Tuesday, August 11, 2009

Live Strong

Life’s biggest gifts often come in the most inconspicuous fashion. Their worth is realized only through the change they spark off. The change makes its presence felt gradually, through an experience of joy and suffering, grief and hope, which in turn force one to look within. For cyclist Lance Armstrong, life’s biggest gift was cancer.

In his autobiography "It's not about the bike" written with Sally Jenkins, Armstrong beautifully weaves the story of his self-actualization. The book is a narrative touching every aspect of his life right since his childhood to his rebirth. In the beginning, he greatly talks about the influence of his mother, his turbulent relation with his fathers and more importantly, his own discovery of the athlete in him. His career as a triathlete and cyclist is like a fairytale of successes and victories till reality strikes in the form of a fourth stage testicular cancer. His prognosis looks bleak with the cancer having spread to his brain, lungs and abdomen and doctors giving him a less than 40% chance of survival. The book takes the readers through the abysmal lows during the treatment to the highs which follow in the form of his Tour De France wins, his marriage to Kristin Richard, and the birth of his son, Luke. The book skillfully summarizes his journey before and after the disease, his metamorphosis from a brash bullish cyclist to the mature diligent competitor. Cycling for him post treatment is a means to a greater end, that of supporting other cancer patients across the world, through the Lance Armstrong Foundation.

In every aspect, Armstrong gives the readers a deep insight into the emotions and thoughts that run through his mind at various points during his fight against cancer, be it the shock of the diagnosis, the pains of the chemotherapy, the fear of death and moreover, the anxiety of never being able to do again what he loves the most. Time and again, he draws comparisons of his predicament with a cycling race, to make himself belief that he can win in this fight for life. The beauty of the book is the ability to make you feel every emotion that overwhelms him in a very simple yet evocative manner which is exactly the reason I strongly recommend it to you.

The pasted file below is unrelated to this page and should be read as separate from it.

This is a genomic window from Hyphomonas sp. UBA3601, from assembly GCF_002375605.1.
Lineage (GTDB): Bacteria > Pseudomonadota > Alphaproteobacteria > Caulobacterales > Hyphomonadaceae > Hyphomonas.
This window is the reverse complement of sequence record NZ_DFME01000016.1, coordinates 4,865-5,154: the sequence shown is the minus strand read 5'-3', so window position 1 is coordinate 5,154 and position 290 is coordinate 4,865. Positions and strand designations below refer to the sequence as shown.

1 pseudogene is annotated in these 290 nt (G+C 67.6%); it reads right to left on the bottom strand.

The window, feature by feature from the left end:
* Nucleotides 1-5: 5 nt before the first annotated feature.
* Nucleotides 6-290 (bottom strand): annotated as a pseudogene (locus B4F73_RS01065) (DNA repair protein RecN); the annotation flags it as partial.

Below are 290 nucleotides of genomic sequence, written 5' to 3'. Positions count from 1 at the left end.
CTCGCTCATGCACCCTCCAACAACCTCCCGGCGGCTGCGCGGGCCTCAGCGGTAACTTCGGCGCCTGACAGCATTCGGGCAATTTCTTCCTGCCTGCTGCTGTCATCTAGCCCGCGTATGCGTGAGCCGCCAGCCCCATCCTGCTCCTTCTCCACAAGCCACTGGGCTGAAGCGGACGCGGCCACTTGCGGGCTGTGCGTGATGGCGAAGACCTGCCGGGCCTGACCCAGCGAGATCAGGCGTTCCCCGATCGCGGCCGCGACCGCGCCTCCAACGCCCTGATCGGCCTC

The story is an epitome of how an individual can find strength in adversity. It is about living strong. Like Armstrong says “Odd as it sounds, I would rather have the title of cancer survivor than winner of the Tour, because of what it has done for me as a human being, a man, a husband, a son, and a father.

PS: I had written it for a review at college. Thought I will share it with you all too.

Source: http://www.makingalife.com/book_covers/ItsNotAboutTheBike.jpg

9 comments:

Metallica bhakt! said...

This book is one of the rare books which kept me hooked. I learned sooo much about him,the Tour de France but more so about life. Its an incredible book.

vishesh said...

I don't read biographies and autobios...but maybe I should start reading some sooner rather than later :)

neilina said...

Hey, thanks for sharing and now this book is an addition to my book-shelf!

Nina Prasad said...

This is a brilliant review!! You had me hooked. I'm hunting for the book now.

priya said...

Good review. I too have never read biographies/autobiographies before. Maybe its time that I did!!

Pallavi said...

I want to read it now. Nice review.

Urvashi said...

nice message.. :) I wud surely read this book....

NEHA said...

hey...

i have never previously attempted reading autobiographies jus fiction in my case...

but the book report seems to be very appealing...

let me c if i can find its pdf and hav a read abt it...

ur blogging stlye diffrent...

plz a request 2 get rid of the word verification in ur comment section it can b a pain...

:)

The Illuminator said...

@MB
Glad you agree with me on this one!!

@all others
This is a good one to start with. You won't be disappointed.

@Neha
Different = good / bad?
Just a few more alphabets can't do much harm right? It is just a question of a few seconds.